States’ participation crucial for stimulus to work

Finance Minister P. Chidambaram has put the same percentage of custom duty for steamed coal and bituminous coal imports in the Union Budget unveiled on Thursday. The steamed and bituminous coal will have a custom duty of two per cent and on two per cent of Countervailing Duty (CVD).

“Since both kinds of coal are used in thermal power stations, there is rampant misclassification. I propose to equalise the duties on both kinds of coal and levy two per cent customs duty and two per cent CVD,” Chidambaram said in his speech.

“This would increase the cost of power as the present duty on steam coal was only one per cent,” said L.K. Gupta, Managing Director and CEO of Essar Oil.

This comes as a burden for power plants run on imported coal by companies such as Tata Power, Adani and Lanco, among others.

“Thermal power plants using imported coal will therefore see a rise in their power generation cost by at least 5-6 paise per kWH. The ones more dependent on imported coal will see a higher price rise than one based on domestic,” said Debasish Mishra, Senior Director at Deloitte Touche Tohmatsu India Pvt. Ltd.

In case of the Ultra Mega Power Projects (UMPPs), the developer would pass through the increase. This is because as per the ‘Change in law’ clause, any increase in generation cost because of change in law can be passed through. Ultimately, the customers will have to pay more.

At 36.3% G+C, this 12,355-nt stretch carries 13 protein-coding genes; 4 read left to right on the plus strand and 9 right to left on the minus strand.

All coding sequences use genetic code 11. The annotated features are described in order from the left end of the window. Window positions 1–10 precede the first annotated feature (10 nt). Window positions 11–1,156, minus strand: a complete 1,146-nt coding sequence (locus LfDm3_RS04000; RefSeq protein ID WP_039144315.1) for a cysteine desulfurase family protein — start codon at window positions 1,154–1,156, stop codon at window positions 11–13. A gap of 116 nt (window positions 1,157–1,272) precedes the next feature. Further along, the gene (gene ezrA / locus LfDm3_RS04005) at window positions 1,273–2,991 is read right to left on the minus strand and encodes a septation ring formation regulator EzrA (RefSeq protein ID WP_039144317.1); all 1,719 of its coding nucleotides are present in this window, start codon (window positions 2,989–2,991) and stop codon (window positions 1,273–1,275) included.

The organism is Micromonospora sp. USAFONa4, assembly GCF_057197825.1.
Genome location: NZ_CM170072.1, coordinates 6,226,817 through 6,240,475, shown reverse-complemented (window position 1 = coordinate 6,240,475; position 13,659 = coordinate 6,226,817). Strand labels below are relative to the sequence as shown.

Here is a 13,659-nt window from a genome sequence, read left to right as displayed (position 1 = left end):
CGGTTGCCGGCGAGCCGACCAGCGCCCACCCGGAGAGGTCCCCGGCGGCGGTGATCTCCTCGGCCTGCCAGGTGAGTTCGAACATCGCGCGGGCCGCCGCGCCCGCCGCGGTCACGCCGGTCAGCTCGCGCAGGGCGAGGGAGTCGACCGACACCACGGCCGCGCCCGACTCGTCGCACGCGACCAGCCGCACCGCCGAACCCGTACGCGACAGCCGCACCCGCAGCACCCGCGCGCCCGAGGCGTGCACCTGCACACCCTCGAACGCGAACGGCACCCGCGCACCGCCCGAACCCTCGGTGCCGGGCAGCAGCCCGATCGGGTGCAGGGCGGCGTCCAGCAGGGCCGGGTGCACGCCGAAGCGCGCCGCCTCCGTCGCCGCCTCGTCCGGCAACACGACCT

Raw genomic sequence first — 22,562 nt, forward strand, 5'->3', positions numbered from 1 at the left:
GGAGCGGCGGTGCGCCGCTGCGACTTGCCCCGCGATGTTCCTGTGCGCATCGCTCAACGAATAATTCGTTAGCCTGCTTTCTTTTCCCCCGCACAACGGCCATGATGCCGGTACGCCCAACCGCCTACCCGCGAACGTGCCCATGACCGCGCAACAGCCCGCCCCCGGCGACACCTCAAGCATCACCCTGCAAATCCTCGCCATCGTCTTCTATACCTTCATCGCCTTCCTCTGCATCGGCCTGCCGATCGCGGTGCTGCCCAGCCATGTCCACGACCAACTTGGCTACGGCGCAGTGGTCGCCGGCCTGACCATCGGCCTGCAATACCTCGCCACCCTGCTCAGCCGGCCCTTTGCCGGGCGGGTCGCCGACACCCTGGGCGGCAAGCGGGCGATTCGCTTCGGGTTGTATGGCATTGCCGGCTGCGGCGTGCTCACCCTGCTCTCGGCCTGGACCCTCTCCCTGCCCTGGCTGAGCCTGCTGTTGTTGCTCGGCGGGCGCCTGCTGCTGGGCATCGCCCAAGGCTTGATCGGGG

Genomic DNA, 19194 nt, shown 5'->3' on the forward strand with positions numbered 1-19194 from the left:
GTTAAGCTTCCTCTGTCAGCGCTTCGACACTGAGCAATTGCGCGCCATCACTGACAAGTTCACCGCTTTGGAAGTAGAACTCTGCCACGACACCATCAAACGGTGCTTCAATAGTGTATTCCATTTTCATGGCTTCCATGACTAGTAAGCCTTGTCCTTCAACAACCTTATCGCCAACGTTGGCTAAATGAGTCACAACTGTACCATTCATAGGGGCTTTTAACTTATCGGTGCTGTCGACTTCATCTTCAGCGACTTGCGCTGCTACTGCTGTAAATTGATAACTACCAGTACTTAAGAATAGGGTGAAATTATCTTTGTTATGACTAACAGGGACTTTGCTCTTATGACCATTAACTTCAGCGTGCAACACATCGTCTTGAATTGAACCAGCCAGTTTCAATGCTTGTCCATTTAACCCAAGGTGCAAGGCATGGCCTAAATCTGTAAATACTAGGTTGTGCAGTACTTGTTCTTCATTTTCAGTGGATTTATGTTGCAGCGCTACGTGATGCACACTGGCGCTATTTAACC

Under the Customs Tariff Act, coal has been classified as anthracite, bituminous, coking and steam coal. While steam coal is only used for electricity generation, most bituminous coal is used for sponge iron and as a partial substitute for metallurgical coal.

Earlier it was just one per cent CVD which could be claimed back by the company importing the thermal coal – the coal used in power plants. Hence this Budget there is a levy of two per cent additional customs duty and another one per cent CVD.

“Although CVD can be claimed back, the two per cent levy in customs duty will affect coal prices and power generation costs,” said Mishra.


In addition, the States’ agreement on crucial issues such as coal pool pricing and Discom restructuring would determine Chidambaram’s stimulus for the power sector.

“The fortunes of the power sector are in the hands of States. This is the regulatory structure. Problems such as fuel availability of coal and re-structuring of distribution utilities can be addressed at States’ level,” said Kalpana Jain, Senior Director at Deloitte Touche Tohmatsu India Private Ltd.

The weakest link in the power sector today is the financial health of the power distribution utilities, said Ashok Khurana, Director General of Association of Power Producers (APP).

“The appeal for more State participation in Discom re-structuring would greatly improve Discom financials, and enable the timely off-take and payments of power.”


Chidambaram announced that the ‘eligible date’ for projects in the power sector to avail itself of the benefit under section 80-IA of the Income-tax Act, has been extended from March 31, 2013 to March 31, 2014.

However, the industry hopes that the same benefit may be extended till the end of the 12{+t}{+h} Plan as private sector is envisaged to add a little more than 50 per cent of the installed capacity in the Plan period, said Sunil Wadhwa, Chief Executive Officer, IL&FS Energy Services Company.

(This article was published on February 28, 2013)
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